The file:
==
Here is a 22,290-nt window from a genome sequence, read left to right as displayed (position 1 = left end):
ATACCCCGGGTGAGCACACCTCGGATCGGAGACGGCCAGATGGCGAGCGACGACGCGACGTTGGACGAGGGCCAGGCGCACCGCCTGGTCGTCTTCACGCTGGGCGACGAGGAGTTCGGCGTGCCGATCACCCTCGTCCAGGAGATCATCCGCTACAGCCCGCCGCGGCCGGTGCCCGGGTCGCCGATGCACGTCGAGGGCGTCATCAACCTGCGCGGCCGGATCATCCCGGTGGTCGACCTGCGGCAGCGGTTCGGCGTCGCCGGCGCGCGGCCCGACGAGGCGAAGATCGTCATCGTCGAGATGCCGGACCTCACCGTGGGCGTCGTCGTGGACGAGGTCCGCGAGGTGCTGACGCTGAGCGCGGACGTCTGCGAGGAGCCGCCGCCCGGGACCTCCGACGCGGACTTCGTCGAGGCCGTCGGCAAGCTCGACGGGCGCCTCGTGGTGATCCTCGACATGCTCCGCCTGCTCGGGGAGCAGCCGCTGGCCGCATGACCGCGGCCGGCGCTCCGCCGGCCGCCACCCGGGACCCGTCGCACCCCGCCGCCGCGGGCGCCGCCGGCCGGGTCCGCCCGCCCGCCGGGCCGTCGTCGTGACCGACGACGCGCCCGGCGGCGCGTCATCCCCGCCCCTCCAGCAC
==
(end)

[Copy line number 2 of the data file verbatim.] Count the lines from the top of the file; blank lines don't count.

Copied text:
ATACCCCGGGTGAGCACACCTCGGATCGGAGACGGCCAGATGGCGAGCGACGACGCGACGTTGGACGAGGGCCAGGCGCACCGCCTGGTCGTCTTCACGCTGGGCGACGAGGAGTTCGGCGTGCCGATCACCCTCGTCCAGGAGATCATCCGCTACAGCCCGCCGCGGCCGGTGCCCGGGTCGCCGATGCACGTCGAGGGCGTCATCAACCTGCGCGGCCGGATCATCCCGGTGGTCGACCTGCGGCAGCGGTTCGGCGTCGCCGGCGCGCGGCCCGACGAGGCGAAGATCGTCATCGTCGAGATGCCGGACCTCACCGTGGGCGTCGTCGTGGACGAGGTCCGCGAGGTGCTGACGCTGAGCGCGGACGTCTGCGAGGAGCCGCCGCCCGGGACCTCCGACGCGGACTTCGTCGAGGCCGTCGGCAAGCTCGACGGGCGCCTCGTGGTGATCCTCGACATGCTCCGCCTGCTCGGGGAGCAGCCGCTGGCCGCATGACCGCGGCCGGCGCTCCGCCGGCCGCCACCCGGGACCCGTCGCACCCCGCCGCCGCGGGCGCCGCCGGCCGGGTCCGCCCGCCCGCCGGGCCGTCGTCGTGACCGACGACGCGCCCGGCGGCGCGTCATCCCCGCCCCTCCAGCAC